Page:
CSS Button No Image Css3Menu.com

Baseball Prospectus home
  
  
Click here to log in Click here for forgotten password Click here to subscribe

<< Previous Article
Fantasy Mailbag: Profa... (03/22)
<< Previous Column
Fantasy Article Fantasy Freestyle: Sav... (03/20)
Next Column >>
Fantasy Article Fantasy Freestyle: Use... (03/27)
Next Article >>
Fantasy Article Raising Aces: Pulling ... (03/22)

March 22, 2013

Fantasy Freestyle

ROI: Keeper League Edition

by Mike Gianella

the archives are now free.

All Baseball Prospectus Premium and Fantasy articles more than a year old are now free as a thank you to the entire Internet for making our work possible.

Not a subscriber? Get exclusive content like this delivered hot to your inbox every weekday. Click here for more information on Baseball Prospectus subscriptions or use the buttons to the right to subscribe and get instant access to the best baseball content on the web.

Subscribe for $4.95 per month
Recurring subscription - cancel anytime.


a 33% savings over the monthly price!

Purchase a $39.95 gift subscription
a 33% savings over the monthly price!

Already a subscriber? Click here and use the blue login bar to log in.

In fantasy baseball, everyone’s burning question is “what does it take to win?” While a few might ask if it takes a certain kind of temperament or disposition to contend, most who ask this question are asking from the standpoint of how strong their roster should be to win a title.

In non-carryover leagues, this exercise is simple enough. You can set targets in every category in an attempt to finish with a certain number of points across the board. In a 12-team, 5x5 league, if 95 points is typically what it takes to win, your goal should be to finish third in every category. This would net you 100 points, and there’s a good chance—based on historical data—that this would put you atop the standings. As a general rule, I recommend not trying to dump categories in one-and-done leagues.: Since every category is available for purchase, unless there is a crazy draft or auction trend, you’re better off playing it straight.

Keeper leagues are a different story. While category-targeting is potentially important, it’s better to start off by examining how much value each team will have coming out of the auction.

Scenario A: Balanced Competitors

Team

Frozen Salary

 Frozen Value

$ to Spend

Auction
Value

Total $

Team 1

$125

$196

$135

$111

$307

Team 2

$113

$172

$147

$121

$293

Team 3

$143

$196

$117

$96

$292

Team 4

$112

$145

$148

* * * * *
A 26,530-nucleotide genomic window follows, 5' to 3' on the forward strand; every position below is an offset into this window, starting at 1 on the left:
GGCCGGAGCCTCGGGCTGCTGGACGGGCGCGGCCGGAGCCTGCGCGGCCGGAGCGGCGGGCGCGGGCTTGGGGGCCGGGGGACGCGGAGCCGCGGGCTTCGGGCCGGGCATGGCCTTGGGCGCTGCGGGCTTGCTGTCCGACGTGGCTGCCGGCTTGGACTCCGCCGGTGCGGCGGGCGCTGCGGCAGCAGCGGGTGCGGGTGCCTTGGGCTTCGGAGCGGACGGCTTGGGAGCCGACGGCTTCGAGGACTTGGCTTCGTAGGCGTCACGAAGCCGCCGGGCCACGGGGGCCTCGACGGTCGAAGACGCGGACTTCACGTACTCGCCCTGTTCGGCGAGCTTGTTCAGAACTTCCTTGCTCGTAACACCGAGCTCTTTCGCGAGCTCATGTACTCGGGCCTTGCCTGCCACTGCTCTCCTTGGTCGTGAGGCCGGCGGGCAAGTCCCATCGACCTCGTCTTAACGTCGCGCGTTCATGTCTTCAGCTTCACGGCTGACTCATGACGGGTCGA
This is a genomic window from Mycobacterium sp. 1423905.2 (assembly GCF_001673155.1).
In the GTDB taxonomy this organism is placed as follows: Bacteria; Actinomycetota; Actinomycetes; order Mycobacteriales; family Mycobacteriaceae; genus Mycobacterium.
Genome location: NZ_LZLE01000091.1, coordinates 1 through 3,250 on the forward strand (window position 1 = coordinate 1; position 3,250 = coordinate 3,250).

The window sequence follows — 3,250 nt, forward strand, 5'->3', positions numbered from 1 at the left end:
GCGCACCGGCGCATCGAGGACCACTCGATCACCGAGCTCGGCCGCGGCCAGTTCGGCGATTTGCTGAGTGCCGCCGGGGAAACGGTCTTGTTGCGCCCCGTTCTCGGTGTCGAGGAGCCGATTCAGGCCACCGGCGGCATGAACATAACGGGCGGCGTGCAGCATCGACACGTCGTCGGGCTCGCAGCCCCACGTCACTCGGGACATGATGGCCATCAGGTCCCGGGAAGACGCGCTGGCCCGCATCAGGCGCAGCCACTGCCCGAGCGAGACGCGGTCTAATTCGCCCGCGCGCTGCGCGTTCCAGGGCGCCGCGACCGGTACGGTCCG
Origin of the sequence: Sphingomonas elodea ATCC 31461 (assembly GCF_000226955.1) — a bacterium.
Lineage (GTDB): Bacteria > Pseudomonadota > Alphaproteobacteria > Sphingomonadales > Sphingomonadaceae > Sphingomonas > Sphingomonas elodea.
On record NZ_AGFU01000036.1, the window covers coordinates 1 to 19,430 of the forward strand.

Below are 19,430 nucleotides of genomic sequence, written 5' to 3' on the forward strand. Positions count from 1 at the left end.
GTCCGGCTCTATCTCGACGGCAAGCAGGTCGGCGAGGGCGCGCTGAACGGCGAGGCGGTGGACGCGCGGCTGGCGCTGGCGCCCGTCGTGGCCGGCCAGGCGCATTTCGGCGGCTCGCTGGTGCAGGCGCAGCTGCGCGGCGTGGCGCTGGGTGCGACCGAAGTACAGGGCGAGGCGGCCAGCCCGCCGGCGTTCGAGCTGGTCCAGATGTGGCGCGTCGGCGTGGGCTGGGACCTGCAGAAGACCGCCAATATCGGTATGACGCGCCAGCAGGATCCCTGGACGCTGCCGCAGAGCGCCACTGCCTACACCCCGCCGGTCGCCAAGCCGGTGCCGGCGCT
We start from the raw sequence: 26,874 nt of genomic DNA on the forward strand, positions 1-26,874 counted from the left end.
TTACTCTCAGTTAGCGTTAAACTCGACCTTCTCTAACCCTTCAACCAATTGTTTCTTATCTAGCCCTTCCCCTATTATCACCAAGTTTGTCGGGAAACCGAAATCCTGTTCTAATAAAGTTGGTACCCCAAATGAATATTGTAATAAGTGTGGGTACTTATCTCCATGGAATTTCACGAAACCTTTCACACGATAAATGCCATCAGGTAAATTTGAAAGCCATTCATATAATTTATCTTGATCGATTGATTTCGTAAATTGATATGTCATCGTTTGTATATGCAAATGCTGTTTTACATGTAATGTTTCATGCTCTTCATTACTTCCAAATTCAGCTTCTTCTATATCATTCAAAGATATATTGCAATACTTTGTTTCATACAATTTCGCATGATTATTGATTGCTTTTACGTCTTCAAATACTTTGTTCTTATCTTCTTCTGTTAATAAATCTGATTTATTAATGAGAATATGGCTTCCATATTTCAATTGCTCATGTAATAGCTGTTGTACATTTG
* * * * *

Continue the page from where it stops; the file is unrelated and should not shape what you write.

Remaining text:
$122

$267

Team 5

$117

$146

$143

$118

$264

Team 6

$74

$105

$186

$153

$258

Team 7

$126

$144

$134

$110

$254

Team 8

$100

$115

$160

$132

$247

Team 9

$85

$102

$175

$144

$246

Team 10

$155

$147

$105

$86

$233

Team 11

$83

$85

$177

$145

$230

Team 12

$68

$72

$192

$158

$230

Totals

$1,301

$1,625

$1,819

$1,496

$3,121

Scenario A represents a fairly typical projected-valuation spread in a keeper league. The frozen salary, frozen value, and $ to spend columns are all self-explanatory. The auction value column takes the projected league inflation and applies it to how much money each team has left to spend. Projected league inflation is based on the amount of money the league has to spend ($1,819) divided by how much projected talent remains ($1,495). In this case inflation is 21.7 percent. Another way to express this concept is that every dollar spent in the auction will return $0.822 worth of talent. The Total $ column is the combined amount a team is anticipated to own based on the value of players frozen and the value of players purchased at auction.

This scenario represents a league where there is a fair amount of competitive balance. The top three projected teams all look like they’re going to be very good, but if I were one of the teams in the middle of the pack I wouldn’t give up on the season just yet.

Scenario B: Juggernaut Alert

Team

Frozen Salary

 Frozen Value

$ to Spend

Auction
Value

Total $

Team 1

$128

$256

$132

$100

$356

Team 2

$187

$227

$73

$56

$283

Team 3

$73

$135

$187

$142

$277

Team 4

$88

$146

$172

$131

$277

Team 5

$59

$121

$201

$153

$274

Team 6

$92

$125

$168

$128

$253

Team 7

$104

$127

$156

$119

$246

Team 8

$82

$109